Movie Review - Neverlake
A beautifully eerie tribute to Percy Bysshe Shelley's poem 'The Sensitive Plant,' - Ricardo Paoletti's Italian feature film, Neverlake, recently had its debut at the 2013 Courmayeur Noir Festival. Set against the backdrop of the The Lake of The Idols in Tuscany, a renowned location for the discoveries of many ancient Etruscan artifacts hidden in it's waters, placed there by the Etruscan people who believed the lake held healing powers. The rich tapestry of the movie is woven with themes of 'The Sensitive Plant' which tells the tale of a plant that rots under pressure. The film tells the story of a young girl named Jenny (Daisy Keeping), who after years of living in New York, travels of to Tuscany to visit her father and his new wife at their home. When she finds herself at The Lake of Idols she meets a young orphan girl who leads her back to the seemingly abandoned orphanage where she lives with several other disabled children. Unable to get any quality time with her father, Jenny begins spending more time with the kids, and continues to find herself back at the lake. But soon the lake is dominating her dreams, and she begins to wonder both about her father's obsession with the idols found in the lake and where he keeps disappearing to. But as secrets begin to unravel, the ugly truth makes its way to the surface.
To say much more about the plot would be a disservice, as the film is full of really pleasant surprises. This is fantasy/horror done extremely subtly and extremely well. I applaud the director for seamlessly blending elements of horror, fantasy, thriller, and a mystery. The backdrop of Tuscany provides for a beautiful landscape that appears wide open and yet feels remote and oppressive, and the cinematography is breathtaking. The bleak and washed-out color palette creates an eerie atmosphere that envelops everything around it, providing a consistency in tone that is severely lacking in many of the other films released so far this year. Paoletti appears to know exactly how to bring Carlo Longo's screenplay to life, and does so with the perfect amount of restraint. The CGI (which I tend to abhor in horror films) is used sparsely and adds to the fantastic elements without distracting from overall tonality.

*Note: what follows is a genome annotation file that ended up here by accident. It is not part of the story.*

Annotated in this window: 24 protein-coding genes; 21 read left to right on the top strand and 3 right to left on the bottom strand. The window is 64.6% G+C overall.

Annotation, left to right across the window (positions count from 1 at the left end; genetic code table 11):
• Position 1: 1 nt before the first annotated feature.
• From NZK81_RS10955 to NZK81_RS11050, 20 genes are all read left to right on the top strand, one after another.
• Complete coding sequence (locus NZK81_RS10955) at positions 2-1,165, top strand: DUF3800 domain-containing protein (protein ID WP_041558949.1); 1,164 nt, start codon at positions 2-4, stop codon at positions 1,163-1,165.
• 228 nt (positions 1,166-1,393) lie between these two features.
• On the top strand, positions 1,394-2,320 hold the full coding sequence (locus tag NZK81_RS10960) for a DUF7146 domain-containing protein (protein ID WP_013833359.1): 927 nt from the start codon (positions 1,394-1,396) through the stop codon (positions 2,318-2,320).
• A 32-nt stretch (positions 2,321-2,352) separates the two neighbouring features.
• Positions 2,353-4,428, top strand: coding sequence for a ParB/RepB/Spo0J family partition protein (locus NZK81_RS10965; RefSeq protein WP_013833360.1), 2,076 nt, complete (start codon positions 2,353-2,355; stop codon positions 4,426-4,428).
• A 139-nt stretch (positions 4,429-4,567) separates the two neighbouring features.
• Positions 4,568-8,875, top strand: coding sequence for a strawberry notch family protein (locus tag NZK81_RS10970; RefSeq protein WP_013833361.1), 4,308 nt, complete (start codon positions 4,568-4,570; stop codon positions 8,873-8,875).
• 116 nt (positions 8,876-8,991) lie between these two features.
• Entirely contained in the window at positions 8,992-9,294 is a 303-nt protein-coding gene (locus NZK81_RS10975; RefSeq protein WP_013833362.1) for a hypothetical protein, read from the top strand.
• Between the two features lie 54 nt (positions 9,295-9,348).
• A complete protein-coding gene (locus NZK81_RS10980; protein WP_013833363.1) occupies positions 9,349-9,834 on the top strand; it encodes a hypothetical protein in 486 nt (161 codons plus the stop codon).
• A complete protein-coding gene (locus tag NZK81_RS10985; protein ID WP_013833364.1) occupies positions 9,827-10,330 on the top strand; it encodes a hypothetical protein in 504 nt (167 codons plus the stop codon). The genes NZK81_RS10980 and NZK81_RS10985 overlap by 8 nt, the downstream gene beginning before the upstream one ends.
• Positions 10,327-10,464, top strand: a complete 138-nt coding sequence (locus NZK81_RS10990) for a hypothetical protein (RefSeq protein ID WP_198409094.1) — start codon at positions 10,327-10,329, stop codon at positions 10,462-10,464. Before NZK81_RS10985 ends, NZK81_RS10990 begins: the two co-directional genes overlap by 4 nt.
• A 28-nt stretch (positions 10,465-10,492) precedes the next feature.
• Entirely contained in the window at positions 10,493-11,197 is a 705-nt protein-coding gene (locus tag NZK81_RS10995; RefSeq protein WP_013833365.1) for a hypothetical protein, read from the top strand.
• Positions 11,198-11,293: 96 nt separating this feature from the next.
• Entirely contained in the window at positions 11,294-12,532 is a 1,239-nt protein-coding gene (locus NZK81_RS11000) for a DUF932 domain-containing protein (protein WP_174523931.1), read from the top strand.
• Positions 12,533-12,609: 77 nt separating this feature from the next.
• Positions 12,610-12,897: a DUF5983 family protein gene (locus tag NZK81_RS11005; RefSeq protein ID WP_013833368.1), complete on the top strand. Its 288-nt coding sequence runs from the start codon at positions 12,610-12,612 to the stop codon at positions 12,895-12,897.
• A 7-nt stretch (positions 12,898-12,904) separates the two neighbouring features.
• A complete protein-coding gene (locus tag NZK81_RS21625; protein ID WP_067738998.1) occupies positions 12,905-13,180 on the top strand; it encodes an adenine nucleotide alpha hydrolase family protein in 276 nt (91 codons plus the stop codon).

The acting was top-notch here, falling almost entirely on the shoulders of leading actress Daisy Keeping (Holby City), and the young star carries the weight with the poise of much more seasoned actor. But this was a character driven piece and all of the supporting characters were stellar as well, including the orphans who were all played by relatively inexperienced young actors. But one of the defining 'characters' of the film for this reviewer was Riccardo Amorese's score, which creeps and slinks it's way through the background, waiting for the occasional moment to leap into the foreground, lending itself to a few really nice scares. This film shares a similar aesthetic with other fantasy horror films, like The Orphanage, and it suits the story well.
During the films final act, an orphan named Peter states "Horror is nothing but the truth." And that is a fair assessment of the many secrets that unravel throughout the course of this chilling film. Because when all the pretense has fallen away we're left with nothing but the ugly light of the truth, which is utterly disturbing. I would highly recommend this film to any fans of the fantasy horror genre. In theaters this weekend. Cheers.
- Leo Francis